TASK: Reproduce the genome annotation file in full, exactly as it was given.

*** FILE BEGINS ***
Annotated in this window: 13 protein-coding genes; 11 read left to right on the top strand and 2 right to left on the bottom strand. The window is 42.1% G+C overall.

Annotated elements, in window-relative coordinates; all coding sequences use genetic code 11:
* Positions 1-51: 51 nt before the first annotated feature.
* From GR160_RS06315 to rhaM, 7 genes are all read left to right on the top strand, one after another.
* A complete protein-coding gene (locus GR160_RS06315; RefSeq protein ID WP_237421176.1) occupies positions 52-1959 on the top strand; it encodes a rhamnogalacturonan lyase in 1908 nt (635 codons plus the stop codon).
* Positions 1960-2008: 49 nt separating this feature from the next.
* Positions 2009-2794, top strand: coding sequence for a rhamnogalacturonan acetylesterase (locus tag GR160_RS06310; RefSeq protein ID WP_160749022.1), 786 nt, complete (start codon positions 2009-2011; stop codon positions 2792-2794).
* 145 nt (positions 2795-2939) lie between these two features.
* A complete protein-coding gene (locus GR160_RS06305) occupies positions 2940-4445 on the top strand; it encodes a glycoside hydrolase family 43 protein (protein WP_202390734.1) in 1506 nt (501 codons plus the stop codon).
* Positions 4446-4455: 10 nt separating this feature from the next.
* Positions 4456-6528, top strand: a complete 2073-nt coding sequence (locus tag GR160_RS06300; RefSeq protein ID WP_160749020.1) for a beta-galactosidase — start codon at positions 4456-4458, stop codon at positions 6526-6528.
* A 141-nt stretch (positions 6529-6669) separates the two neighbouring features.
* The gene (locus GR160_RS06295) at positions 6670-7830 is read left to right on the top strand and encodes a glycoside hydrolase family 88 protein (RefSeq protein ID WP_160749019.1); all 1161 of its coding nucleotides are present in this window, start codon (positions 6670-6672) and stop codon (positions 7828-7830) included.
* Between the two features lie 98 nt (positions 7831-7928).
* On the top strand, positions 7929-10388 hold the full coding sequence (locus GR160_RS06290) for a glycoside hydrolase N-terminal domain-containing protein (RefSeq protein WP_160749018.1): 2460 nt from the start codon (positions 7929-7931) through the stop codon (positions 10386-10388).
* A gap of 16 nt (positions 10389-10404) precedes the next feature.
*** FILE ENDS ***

Annotated in this window: 13 protein-coding genes; 11 read left to right on the top strand and 2 right to left on the bottom strand. The window is 42.1% G+C overall.

Annotated elements, in window-relative coordinates; all coding sequences use genetic code 11:
* Positions 1-51: 51 nt before the first annotated feature.
* From GR160_RS06315 to rhaM, 7 genes are all read left to right on the top strand, one after another.
* A complete protein-coding gene (locus GR160_RS06315; RefSeq protein ID WP_237421176.1) occupies positions 52-1959 on the top strand; it encodes a rhamnogalacturonan lyase in 1908 nt (635 codons plus the stop codon).
* Positions 1960-2008: 49 nt separating this feature from the next.
* Positions 2009-2794, top strand: coding sequence for a rhamnogalacturonan acetylesterase (locus tag GR160_RS06310; RefSeq protein ID WP_160749022.1), 786 nt, complete (start codon positions 2009-2011; stop codon positions 2792-2794).
* 145 nt (positions 2795-2939) lie between these two features.
* A complete protein-coding gene (locus GR160_RS06305) occupies positions 2940-4445 on the top strand; it encodes a glycoside hydrolase family 43 protein (protein WP_202390734.1) in 1506 nt (501 codons plus the stop codon).
* Positions 4446-4455: 10 nt separating this feature from the next.
* Positions 4456-6528, top strand: a complete 2073-nt coding sequence (locus tag GR160_RS06300; RefSeq protein ID WP_160749020.1) for a beta-galactosidase — start codon at positions 4456-4458, stop codon at positions 6526-6528.
* A 141-nt stretch (positions 6529-6669) separates the two neighbouring features.
* The gene (locus GR160_RS06295) at positions 6670-7830 is read left to right on the top strand and encodes a glycoside hydrolase family 88 protein (RefSeq protein ID WP_160749019.1); all 1161 of its coding nucleotides are present in this window, start codon (positions 6670-6672) and stop codon (positions 7828-7830) included.
* Between the two features lie 98 nt (positions 7831-7928).
* On the top strand, positions 7929-10388 hold the full coding sequence (locus GR160_RS06290) for a glycoside hydrolase N-terminal domain-containing protein (RefSeq protein WP_160749018.1): 2460 nt from the start codon (positions 7929-7931) through the stop codon (positions 10386-10388).
* A gap of 16 nt (positions 10389-10404) precedes the next feature.